Published by Oxford University Press, 2008
As well as being a remarkable statesman and one of the world’s longest-detained political prisoners, Nelson Mandela has become an exemplary figure of non-racialism and democracy, a moral giant. Once a man with an unknown face, he became after his 1994 release one of the most internationally recognizable images of our time.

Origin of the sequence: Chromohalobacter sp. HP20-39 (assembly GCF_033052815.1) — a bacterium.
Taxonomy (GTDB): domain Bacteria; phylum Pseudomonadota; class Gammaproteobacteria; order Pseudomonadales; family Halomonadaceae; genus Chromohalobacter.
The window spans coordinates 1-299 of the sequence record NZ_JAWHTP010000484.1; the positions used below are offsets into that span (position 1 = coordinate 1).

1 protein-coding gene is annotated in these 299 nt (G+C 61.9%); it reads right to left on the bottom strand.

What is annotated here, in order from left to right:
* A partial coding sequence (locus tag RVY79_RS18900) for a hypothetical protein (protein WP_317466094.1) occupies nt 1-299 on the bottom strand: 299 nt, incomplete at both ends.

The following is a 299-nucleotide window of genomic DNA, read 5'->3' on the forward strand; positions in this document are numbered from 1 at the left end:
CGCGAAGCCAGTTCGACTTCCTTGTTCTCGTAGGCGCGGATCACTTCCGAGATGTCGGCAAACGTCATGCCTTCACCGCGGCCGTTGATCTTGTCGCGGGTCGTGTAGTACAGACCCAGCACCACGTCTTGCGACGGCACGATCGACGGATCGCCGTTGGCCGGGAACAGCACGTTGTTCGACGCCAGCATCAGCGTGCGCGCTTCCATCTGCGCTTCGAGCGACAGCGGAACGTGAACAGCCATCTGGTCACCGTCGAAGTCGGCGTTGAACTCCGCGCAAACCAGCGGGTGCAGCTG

Set within a biographical frame, this Very Short Introduction explores the reasons why his story is so important to us in the world at large today, and what his achievements signify. It shows how our picture of Mandela is a great deal more complicated than the legend suggests: his quality of character is combined with his talents as a performer, his maverick ability to absorb transnational influences, his proximity to outstanding colleagues, his steely survival skills, and his postmodern ease with media image. It shows how many different interconnected stories, histories, values, and symbols combine in the famous name Nelson Mandela.